Virtual Amateur Radio on the NET

Virtual Amateur Radio on the NET

Post by Arthur Chandle » Wed, 10 May 1995 04:00:00



BayMOO, an all-text virtual reality on the Internet, has implemented a
striking new techology for amateur radio operators (Hams). BayMOO has
just opened its Virtual Ham Central, a virtual room which is linked to
a server in Canada, which in turn is connected to hundreds of packet
radio stations all over the world. Anyone can enter the room and
follow several conversations at once -- usually in different
languages. Only licensed Ham operators can transmit from the room.

A licensed ham tells his or her callsign to Dr.J or Akira -- the
owners and builders of the room -- who then registers the visitor's
callsign in the room.  After the server link is activated, whatever
the operator types after the % sign is sent out over the link to all
connected packet stations.  A typical conversation might look like
this:

  *************************************************************
  <KO6OA> Hello -- anyone here tonight?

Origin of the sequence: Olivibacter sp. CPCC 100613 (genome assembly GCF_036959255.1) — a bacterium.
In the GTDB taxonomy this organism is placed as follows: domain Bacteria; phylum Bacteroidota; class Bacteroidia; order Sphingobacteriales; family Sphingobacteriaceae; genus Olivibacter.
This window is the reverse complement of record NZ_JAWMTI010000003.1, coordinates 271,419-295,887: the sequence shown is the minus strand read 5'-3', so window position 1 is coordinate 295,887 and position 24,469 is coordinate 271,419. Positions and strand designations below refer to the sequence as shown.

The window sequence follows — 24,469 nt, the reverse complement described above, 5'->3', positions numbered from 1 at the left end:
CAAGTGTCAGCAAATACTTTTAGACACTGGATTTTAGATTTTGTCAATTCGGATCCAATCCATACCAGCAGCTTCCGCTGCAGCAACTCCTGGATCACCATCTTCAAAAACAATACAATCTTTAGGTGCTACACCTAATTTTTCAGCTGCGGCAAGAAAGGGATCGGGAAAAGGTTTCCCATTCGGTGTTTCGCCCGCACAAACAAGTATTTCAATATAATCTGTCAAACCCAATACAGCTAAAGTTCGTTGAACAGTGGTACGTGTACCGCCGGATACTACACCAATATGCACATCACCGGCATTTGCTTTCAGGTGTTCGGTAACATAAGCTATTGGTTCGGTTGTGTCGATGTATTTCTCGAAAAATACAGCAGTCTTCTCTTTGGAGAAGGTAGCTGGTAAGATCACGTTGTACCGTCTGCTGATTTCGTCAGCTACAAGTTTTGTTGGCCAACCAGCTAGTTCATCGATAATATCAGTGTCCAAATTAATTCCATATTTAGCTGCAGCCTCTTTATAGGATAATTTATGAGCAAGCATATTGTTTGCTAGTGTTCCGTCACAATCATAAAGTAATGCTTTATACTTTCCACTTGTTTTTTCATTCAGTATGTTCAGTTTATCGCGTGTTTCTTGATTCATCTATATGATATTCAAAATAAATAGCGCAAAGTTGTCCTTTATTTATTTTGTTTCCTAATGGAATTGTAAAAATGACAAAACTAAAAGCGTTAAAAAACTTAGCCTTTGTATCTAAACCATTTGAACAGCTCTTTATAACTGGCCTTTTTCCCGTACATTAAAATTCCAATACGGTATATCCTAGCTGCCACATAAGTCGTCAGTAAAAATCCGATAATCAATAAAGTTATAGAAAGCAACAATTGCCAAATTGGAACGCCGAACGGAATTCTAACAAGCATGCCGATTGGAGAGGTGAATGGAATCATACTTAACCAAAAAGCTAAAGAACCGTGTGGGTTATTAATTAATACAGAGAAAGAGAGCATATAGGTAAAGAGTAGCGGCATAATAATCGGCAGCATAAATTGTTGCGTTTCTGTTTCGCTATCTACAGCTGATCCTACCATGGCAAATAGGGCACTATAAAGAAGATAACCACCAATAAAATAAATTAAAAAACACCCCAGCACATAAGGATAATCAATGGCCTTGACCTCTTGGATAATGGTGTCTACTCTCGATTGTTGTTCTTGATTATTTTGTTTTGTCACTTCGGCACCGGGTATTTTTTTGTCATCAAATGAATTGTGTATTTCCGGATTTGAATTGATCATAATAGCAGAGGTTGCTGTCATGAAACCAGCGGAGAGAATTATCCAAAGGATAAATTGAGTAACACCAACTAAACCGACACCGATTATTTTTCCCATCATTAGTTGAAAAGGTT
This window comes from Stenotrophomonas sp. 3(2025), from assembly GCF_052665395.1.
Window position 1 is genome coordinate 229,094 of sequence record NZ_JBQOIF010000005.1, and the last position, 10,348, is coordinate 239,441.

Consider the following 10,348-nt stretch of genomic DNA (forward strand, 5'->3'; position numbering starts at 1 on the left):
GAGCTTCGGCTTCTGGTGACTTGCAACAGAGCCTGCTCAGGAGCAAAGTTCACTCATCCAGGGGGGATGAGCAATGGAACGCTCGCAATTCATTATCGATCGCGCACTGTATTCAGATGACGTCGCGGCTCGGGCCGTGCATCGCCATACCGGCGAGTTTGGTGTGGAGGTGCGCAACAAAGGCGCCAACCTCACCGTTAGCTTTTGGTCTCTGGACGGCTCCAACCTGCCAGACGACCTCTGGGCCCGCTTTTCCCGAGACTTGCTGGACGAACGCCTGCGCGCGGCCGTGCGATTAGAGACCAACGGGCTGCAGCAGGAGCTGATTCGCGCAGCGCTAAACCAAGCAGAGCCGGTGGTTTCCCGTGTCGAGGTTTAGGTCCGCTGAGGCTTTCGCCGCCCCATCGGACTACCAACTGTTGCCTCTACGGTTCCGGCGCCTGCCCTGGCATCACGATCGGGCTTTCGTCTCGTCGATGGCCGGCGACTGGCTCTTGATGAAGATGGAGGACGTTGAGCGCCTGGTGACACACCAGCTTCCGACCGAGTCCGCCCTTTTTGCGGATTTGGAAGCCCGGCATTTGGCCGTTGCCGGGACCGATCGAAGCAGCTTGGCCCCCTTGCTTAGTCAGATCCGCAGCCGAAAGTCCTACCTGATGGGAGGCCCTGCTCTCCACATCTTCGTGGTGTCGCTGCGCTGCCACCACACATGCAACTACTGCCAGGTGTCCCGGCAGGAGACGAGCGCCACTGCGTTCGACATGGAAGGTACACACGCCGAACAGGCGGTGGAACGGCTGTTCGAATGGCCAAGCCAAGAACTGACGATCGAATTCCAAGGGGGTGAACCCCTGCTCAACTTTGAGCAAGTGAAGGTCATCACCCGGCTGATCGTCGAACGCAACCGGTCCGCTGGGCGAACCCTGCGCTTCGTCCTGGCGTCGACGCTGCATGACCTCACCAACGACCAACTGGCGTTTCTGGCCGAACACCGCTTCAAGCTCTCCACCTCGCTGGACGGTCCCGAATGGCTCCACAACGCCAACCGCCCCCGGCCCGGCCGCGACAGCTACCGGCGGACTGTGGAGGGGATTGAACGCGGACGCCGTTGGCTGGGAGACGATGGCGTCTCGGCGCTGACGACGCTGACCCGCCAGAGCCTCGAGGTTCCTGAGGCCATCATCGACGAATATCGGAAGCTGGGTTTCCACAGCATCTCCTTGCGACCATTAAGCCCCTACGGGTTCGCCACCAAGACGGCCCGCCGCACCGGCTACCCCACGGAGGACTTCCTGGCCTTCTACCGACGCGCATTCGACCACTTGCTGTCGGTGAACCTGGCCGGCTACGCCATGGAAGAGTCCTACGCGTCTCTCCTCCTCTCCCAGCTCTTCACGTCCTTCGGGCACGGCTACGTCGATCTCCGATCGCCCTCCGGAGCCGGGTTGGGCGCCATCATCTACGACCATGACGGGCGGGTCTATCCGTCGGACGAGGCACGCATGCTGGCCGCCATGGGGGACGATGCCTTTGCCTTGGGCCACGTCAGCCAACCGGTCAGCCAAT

<PY2NG> Boa noite -- Alguem aqui fala Portugues?
  <KE5IIE> Good evening, KO6OA -- we are recovering from the big storm in
           Texas.
  <VE4DT> Bonsoir -- Jean QTH Quebec ici.
  <PU6I> Ola, PY2NG. Como esta o tempo em Rio?
  <KO6OA> Heard about that, KE5IIE. Any hams involved in emergency
          communications?
  <PY2NG> Bonsoir, Jean, de Joao QTH Rio.
  *************************************************************

  The Virtual Ham Center gives amateur radio operators a chance to
communicate with each other via text in a much faster and more
error-free medium than ever before.

  To reach the Virtual Ham Center at BayMOO:
          telnet baymoo.sfsu.edu  8888


 
 
 

1. Virtual Amateur Radio on the NET

Have these guys considered using something like the Internet phone to
continue having voice (i.e. simulated ham) conversations?  Why switch to
text, given that part of the pleasure of ham radio is the voice (more
live) aspect.

It seems as though there may be a convergence of chat lines, formerly
relegated to the world of telephones, and ham radio, if Internet
telephony takes off.  

What thoughts do you have on this?

Regards,

Gary

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